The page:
The FTC recently issued the Mortgage Acts and Practices – Advertising Final Rule. This rule is the FTC’s response to a congressional directive to address unfair or deceptive acts in the mortgage loan industry. Briefly, the MAP Rule (1) gives the FTC and state authorities the ability to seek civil penalties for deceptive mortgage advertising, (2) clarifies and provides examples of what constitutes deceptive mortgage advertising, and (3) institutes record-keeping requirements on mortgage advertisers.
FTC Commissioner Edith Ramirez asserted in her concurring statement that the “[t]he MAP Rule is narrow in scope — addressing only the advertising phase of the mortgage lifecycle by those subject to the Federal Trade Commission’s jurisdiction — and does not render unlawful any conduct that is not already banned by the prohibition on deception in Section 5 of the FTC Act.”
At first blush, one might think that the new rule merely states the obvious, i.e. that deceptive advertising, unlawful in other industries, is also unlawful in the mortgage industry and that the rule does nothing more than to provide guidelines for what may be considered unfair or deceptive. If that were all, the rule might have deserved a resounding “duh.”
However, the record-keeping requirements that are a part of this rule should instead inspire an “ugh.” The MAP Rule requires anyone subject to the rule (essentially, everyone involved in mortgage advertising with the exception of banks and other financial institutions specifically exempted from FTC oversight) to maintain records of:
• Commercial communications, sales scripts, training materials, and marketing materials regarding any term of any mortgage credit products; and
• Documents describing or evidencing all mortgage credit products and all additional products or services that may be offered in conjunction with the products at the time of the communication.
Under the rule, this documentation must be maintained for 24 months. And failure to keep these records could constitute an independent violation of the MAP Rule.
Considering that the MAP Rule touches everyone in commercial mortgage communications who is not specifically exempted, these record-keeping requirements are hefty. Not just lenders and brokers, but also real estate agents and brokers, ad agencies, affiliate marketers, and lead generators will be subject to the rule as long as they are involved in disseminating information on mortgage products. Compliance will require advertisers to monitor and keep records of downstream ads and will require the tracking of weekly changes in mortgage rates regardless of whether one is acting on behalf of loan originators.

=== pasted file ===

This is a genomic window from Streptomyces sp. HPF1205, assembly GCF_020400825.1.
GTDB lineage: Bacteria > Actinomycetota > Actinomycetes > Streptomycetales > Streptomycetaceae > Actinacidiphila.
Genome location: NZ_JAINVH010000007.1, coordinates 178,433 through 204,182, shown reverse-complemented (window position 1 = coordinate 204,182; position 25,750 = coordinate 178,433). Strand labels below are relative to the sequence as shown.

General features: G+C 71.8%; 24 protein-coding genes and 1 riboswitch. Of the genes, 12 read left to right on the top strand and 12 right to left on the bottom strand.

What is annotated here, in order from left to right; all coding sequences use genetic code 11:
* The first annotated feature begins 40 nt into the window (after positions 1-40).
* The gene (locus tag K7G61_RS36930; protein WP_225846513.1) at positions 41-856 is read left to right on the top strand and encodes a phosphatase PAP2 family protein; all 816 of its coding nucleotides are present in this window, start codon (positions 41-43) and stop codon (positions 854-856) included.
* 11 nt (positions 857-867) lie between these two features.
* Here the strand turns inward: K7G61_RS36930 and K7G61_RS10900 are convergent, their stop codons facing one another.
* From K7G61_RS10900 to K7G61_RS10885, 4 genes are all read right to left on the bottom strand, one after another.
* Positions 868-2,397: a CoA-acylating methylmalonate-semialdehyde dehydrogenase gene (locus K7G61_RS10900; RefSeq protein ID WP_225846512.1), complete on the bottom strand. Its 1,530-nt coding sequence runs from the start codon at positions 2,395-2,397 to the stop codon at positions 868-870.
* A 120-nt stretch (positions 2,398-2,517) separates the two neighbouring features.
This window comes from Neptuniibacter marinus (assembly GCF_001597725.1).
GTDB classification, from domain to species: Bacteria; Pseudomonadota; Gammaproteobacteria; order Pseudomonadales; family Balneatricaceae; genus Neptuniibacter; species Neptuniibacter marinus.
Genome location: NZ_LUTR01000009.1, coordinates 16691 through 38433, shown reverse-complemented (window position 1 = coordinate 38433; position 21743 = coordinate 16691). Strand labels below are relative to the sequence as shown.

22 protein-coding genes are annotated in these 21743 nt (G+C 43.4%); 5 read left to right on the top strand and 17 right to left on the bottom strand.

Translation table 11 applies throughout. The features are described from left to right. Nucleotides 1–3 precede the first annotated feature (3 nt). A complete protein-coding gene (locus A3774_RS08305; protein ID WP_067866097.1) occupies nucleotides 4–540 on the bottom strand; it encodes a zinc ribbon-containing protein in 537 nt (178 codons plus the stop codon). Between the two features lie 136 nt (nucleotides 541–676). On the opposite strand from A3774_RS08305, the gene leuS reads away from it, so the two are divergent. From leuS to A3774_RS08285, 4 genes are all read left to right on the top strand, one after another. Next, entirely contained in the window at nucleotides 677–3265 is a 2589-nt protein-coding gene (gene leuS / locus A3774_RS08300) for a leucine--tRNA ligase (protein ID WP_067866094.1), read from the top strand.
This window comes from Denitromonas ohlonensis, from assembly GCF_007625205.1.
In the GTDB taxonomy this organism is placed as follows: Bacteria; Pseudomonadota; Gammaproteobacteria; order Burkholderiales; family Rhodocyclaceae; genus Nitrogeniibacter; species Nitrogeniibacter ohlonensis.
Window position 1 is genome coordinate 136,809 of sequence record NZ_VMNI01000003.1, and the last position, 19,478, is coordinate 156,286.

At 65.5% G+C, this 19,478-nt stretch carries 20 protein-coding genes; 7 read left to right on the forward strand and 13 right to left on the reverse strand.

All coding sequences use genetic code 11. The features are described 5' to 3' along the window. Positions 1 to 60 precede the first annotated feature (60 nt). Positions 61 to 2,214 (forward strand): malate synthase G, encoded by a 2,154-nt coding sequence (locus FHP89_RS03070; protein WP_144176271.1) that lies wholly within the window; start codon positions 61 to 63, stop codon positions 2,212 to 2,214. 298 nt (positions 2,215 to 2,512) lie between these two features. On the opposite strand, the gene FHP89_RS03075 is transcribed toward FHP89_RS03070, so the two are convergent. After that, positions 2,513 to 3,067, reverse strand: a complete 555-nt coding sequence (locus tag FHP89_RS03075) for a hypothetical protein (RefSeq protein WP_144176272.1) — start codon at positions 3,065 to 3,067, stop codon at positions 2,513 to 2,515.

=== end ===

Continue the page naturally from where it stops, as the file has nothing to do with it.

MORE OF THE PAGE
The FTC justifies this burden as helpful in enforcement actions. But the costs of compliance with the MAP Rule outweigh this negligible benefit. How many companies that were once involved in dissemination of mortgage product information will simply decided not to communicate? This may be especially true, considering that the record-keeping requirements come with their own penalty for compliance failures. The result will be that the MAP Rule will discourage real estate agents, brokers and others from providing mortgage-related information to clients. It will create barriers to entry for those not large enough to afford a compliance program.
The FTC, in its press announcement on the final MAP Rule, claims the rule “is designed to create a level playing field for legitimate businesses to compete in the marketplace.” Instead, it appears that the FTC is reducing the size of the playing field by creating compliance costs that will discourage market entrants/players. How will the consumer benefit from fewer options?
Given the fact that the record-keeping requirements were not a part of the congressional directive regarding mortgage ads, we look forward to seeing someone in the industry challenge them in court.